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Community hospital

A community hospital can be purely a nominal designation or have a more specific meaning. When specific, it refers to a hospital that is accessible to the general public, and provides a general or specific medical care which is usually short-term, in a cost-effective setting, and also focuses on preventing illnesses and not only treating them.[1][2][3] The word community often occurs in the name of the hospital. The word community is used in the sense of a location-based community for a community hospital. The following sections describe community hospitals when referred to in specific countries.


Outram Community Hospital, Singapore

In Singapore, community hospitals are a class of hospitals that provide continuation of care after discharge from acute hospitals, including rehabilitation and therapy.[citation needed]


In Thailand, community hospital is a specific classification of public hospitals with a capacity of 150 beds or fewer. They serve local populations in provincial districts, providing primary care.[citation needed]

United Kingdom

Friary Community Hospital, Richmond, England

An older term "cottage hospital" is now no longer applicable, having fallen from use because it inadequately describes the wide range of services being offered by their more modern equivalents.[4] For many years the development of community hospitals was ad hoc, reflecting history rather than any rational planning.[5]


The (non-statutory) phrase is used in England in a similar manner to Scotland. Actual arrangements will be under legislation applicable to the English NHS.

Northern Ireland

In Northern Ireland the phrase has similar use to Scotland but official publications give the appearance of community hospitals being more recent as a concept rather than a mere description.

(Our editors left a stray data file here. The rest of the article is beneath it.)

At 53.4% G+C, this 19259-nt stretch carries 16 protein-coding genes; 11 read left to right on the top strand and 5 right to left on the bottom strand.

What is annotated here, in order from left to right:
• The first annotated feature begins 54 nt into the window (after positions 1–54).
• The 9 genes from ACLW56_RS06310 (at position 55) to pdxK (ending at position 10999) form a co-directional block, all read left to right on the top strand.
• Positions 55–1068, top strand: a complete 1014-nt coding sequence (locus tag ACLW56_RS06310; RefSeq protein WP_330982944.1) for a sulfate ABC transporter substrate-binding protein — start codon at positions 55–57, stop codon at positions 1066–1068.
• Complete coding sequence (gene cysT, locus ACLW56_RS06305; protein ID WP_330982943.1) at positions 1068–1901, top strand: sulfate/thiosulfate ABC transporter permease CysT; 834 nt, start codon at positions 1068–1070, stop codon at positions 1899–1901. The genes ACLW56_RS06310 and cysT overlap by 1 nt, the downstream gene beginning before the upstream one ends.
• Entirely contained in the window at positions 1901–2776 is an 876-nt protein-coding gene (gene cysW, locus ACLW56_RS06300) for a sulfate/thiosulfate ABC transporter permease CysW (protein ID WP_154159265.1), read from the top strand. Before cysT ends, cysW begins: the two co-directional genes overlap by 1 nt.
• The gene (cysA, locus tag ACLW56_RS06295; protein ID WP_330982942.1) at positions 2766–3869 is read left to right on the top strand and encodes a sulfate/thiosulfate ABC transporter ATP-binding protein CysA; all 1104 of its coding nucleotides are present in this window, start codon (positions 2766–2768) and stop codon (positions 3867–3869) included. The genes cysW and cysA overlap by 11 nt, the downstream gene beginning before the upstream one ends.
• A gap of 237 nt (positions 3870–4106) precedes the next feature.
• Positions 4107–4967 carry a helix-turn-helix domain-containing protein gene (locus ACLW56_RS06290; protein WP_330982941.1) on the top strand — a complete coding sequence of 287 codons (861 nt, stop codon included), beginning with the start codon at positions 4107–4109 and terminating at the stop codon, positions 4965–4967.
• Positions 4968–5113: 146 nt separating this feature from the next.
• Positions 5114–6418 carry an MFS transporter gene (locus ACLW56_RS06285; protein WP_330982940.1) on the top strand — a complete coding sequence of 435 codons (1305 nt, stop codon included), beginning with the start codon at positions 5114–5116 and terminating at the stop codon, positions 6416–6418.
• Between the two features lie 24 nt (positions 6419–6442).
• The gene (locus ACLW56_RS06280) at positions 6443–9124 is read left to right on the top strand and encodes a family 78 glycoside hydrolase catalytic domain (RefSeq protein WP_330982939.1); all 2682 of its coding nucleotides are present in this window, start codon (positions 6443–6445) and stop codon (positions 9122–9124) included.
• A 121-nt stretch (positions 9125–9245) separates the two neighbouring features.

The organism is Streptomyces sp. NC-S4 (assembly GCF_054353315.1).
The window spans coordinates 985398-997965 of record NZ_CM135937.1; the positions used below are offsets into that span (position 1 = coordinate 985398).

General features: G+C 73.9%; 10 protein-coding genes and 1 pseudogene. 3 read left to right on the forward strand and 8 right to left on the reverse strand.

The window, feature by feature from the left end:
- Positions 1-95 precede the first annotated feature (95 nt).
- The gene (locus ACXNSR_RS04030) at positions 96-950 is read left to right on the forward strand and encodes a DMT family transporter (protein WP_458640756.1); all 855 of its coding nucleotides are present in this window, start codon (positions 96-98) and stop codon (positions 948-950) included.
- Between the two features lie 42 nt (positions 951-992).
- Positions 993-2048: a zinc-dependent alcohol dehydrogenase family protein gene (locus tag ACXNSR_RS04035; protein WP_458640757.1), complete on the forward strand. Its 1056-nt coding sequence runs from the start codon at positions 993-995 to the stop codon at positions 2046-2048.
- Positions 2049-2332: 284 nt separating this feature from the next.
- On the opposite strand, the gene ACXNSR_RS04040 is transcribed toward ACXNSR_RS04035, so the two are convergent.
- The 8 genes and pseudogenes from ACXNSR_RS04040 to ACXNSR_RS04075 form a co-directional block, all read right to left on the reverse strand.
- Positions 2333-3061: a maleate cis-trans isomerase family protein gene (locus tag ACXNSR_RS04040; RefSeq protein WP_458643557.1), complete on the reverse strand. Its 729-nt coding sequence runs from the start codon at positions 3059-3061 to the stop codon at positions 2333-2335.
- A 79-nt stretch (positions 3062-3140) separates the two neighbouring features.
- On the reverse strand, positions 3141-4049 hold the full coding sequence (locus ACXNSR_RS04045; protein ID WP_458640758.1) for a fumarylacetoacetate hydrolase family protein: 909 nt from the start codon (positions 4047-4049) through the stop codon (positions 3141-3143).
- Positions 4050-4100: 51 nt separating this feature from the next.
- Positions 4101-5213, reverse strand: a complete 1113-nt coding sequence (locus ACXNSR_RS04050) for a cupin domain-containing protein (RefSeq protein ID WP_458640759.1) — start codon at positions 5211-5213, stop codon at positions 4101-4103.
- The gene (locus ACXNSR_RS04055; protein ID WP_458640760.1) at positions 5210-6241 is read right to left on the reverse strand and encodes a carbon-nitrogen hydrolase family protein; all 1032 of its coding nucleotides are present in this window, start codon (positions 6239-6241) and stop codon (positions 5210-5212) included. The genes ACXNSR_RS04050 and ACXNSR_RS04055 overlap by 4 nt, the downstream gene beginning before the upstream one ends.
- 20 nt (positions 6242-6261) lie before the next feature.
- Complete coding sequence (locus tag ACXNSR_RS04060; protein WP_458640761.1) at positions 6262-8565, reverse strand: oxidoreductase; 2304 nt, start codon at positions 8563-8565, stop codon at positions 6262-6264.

Leith Community Treatment Centre, Edinburgh, Scotland

"Community Hospital" is not a statutory phrase but it is often used where there is "a unit or centre providing an appropriate range and format of accessible health care facilities and resources".[6] Medical care is normally led by GPs, in liaison with consultant, nursing and allied health professional colleagues as necessary. These hospitals are typically small, using either purpose-built new premises or smaller general hospitals which have been retained to provide non-emergency services after general hospital services have been transferred to more centralised facilities; in some cases the services include in-patient care. Community hospitals can assist multidisciplinary working and can be used as an extended primary care resource.[7] Community hospitals provide over 2,900 inpatient beds and over 750,000 outpatient, allied health professional and nurse led appointments. In many rural and remote communities this allows access to more specialised services and inpatient facilities closer to home.[8]


Chepstow Community Hospital, Wales

The (non-statutory) phrase is used in Wales in a similar (but possibly less restricted) manner to Scotland. Some are named as community hospitals and many more are also listed as having this function.[9] Some community hospitals have been chosen to act as a hub for services.[10] Actual arrangements will be under legislation applicable to NHS Wales/Gig Cymru.